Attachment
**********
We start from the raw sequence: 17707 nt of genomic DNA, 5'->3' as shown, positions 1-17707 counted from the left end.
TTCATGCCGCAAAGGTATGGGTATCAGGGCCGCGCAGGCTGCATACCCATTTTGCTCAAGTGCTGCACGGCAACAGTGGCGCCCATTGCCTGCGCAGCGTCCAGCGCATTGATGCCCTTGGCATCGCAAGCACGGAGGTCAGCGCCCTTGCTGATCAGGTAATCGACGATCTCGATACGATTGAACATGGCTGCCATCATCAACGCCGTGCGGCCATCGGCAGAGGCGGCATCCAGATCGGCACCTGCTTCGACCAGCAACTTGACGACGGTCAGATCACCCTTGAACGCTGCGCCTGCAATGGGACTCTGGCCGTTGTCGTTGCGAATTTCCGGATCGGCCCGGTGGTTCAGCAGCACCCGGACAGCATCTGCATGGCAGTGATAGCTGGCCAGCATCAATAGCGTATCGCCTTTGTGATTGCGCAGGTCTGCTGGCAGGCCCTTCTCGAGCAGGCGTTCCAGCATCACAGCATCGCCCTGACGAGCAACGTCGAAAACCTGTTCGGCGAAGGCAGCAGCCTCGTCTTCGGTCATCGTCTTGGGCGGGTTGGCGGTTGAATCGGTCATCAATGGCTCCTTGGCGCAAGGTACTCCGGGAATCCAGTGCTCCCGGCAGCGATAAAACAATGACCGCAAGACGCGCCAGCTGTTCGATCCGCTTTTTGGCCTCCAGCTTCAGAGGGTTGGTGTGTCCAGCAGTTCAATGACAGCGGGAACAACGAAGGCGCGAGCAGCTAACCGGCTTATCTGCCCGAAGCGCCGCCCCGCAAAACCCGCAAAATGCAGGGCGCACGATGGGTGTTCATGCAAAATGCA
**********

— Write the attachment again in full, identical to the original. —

We start from the raw sequence: 17707 nt of genomic DNA, 5'->3' as shown, positions 1-17707 counted from the left end.
TTCATGCCGCAAAGGTATGGGTATCAGGGCCGCGCAGGCTGCATACCCATTTTGCTCAAGTGCTGCACGGCAACAGTGGCGCCCATTGCCTGCGCAGCGTCCAGCGCATTGATGCCCTTGGCATCGCAAGCACGGAGGTCAGCGCCCTTGCTGATCAGGTAATCGACGATCTCGATACGATTGAACATGGCTGCCATCATCAACGCCGTGCGGCCATCGGCAGAGGCGGCATCCAGATCGGCACCTGCTTCGACCAGCAACTTGACGACGGTCAGATCACCCTTGAACGCTGCGCCTGCAATGGGACTCTGGCCGTTGTCGTTGCGAATTTCCGGATCGGCCCGGTGGTTCAGCAGCACCCGGACAGCATCTGCATGGCAGTGATAGCTGGCCAGCATCAATAGCGTATCGCCTTTGTGATTGCGCAGGTCTGCTGGCAGGCCCTTCTCGAGCAGGCGTTCCAGCATCACAGCATCGCCCTGACGAGCAACGTCGAAAACCTGTTCGGCGAAGGCAGCAGCCTCGTCTTCGGTCATCGTCTTGGGCGGGTTGGCGGTTGAATCGGTCATCAATGGCTCCTTGGCGCAAGGTACTCCGGGAATCCAGTGCTCCCGGCAGCGATAAAACAATGACCGCAAGACGCGCCAGCTGTTCGATCCGCTTTTTGGCCTCCAGCTTCAGAGGGTTGGTGTGTCCAGCAGTTCAATGACAGCGGGAACAACGAAGGCGCGAGCAGCTAACCGGCTTATCTGCCCGAAGCGCCGCCCCGCAAAACCCGCAAAATGCAGGGCGCACGATGGGTGTTCATGCAAAATGCA